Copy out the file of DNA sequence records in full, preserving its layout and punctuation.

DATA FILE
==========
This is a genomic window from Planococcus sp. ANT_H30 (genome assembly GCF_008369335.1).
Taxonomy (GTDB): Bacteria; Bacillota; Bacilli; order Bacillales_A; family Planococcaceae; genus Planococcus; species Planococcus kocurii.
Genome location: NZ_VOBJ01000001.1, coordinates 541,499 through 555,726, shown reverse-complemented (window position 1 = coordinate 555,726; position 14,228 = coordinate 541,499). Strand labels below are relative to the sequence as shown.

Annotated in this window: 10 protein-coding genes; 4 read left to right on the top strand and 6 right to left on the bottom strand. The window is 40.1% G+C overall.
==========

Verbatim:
This is a genomic window from Planococcus sp. ANT_H30 (genome assembly GCF_008369335.1).
Taxonomy (GTDB): Bacteria; Bacillota; Bacilli; order Bacillales_A; family Planococcaceae; genus Planococcus; species Planococcus kocurii.
Genome location: NZ_VOBJ01000001.1, coordinates 541,499 through 555,726, shown reverse-complemented (window position 1 = coordinate 555,726; position 14,228 = coordinate 541,499). Strand labels below are relative to the sequence as shown.

Annotated in this window: 10 protein-coding genes; 4 read left to right on the top strand and 6 right to left on the bottom strand. The window is 40.1% G+C overall.